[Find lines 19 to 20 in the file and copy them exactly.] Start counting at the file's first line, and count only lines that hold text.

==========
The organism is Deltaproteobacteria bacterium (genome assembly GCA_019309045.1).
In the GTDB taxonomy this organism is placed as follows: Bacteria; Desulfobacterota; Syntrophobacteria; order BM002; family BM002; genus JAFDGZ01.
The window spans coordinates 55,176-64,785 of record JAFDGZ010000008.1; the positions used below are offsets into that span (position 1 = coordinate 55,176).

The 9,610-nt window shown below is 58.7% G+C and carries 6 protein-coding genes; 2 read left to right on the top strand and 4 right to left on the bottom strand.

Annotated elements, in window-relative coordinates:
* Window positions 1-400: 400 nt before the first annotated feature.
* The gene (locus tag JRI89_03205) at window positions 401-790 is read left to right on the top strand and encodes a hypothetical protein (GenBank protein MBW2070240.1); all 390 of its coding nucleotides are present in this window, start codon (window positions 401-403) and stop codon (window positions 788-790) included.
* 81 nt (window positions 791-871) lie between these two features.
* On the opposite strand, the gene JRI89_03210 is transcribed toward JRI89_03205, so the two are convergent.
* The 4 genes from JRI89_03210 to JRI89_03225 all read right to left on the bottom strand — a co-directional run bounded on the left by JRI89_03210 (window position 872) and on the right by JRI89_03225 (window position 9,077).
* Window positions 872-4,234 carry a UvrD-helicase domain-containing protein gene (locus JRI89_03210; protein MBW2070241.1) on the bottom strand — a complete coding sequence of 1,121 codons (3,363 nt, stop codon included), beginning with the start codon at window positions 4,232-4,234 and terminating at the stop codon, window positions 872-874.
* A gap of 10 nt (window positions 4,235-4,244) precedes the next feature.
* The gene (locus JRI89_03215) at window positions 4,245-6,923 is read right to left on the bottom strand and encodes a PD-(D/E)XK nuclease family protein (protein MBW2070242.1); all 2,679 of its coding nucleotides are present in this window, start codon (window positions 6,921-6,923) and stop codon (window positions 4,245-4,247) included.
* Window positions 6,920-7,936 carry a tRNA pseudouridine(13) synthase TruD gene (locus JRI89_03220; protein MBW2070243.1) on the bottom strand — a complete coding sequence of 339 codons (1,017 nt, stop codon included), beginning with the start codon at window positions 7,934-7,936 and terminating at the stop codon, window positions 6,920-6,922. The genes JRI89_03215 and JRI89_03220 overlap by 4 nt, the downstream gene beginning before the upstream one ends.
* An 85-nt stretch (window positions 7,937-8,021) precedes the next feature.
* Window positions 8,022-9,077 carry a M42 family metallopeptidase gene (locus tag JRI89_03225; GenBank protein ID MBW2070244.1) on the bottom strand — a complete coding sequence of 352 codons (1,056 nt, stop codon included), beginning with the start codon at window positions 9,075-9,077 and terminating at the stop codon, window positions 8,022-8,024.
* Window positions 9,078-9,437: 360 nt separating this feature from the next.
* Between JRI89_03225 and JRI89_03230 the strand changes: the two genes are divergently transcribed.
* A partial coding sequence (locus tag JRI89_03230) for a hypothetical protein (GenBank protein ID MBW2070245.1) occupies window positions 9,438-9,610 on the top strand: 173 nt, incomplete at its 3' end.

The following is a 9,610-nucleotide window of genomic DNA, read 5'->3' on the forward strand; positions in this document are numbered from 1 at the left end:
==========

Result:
* A partial coding sequence (locus tag JRI89_03230) for a hypothetical protein (GenBank protein ID MBW2070245.1) occupies window positions 9,438-9,610 on the top strand: 173 nt, incomplete at its 3' end.

The following is a 9,610-nucleotide window of genomic DNA, read 5'->3' on the forward strand; positions in this document are numbered from 1 at the left end: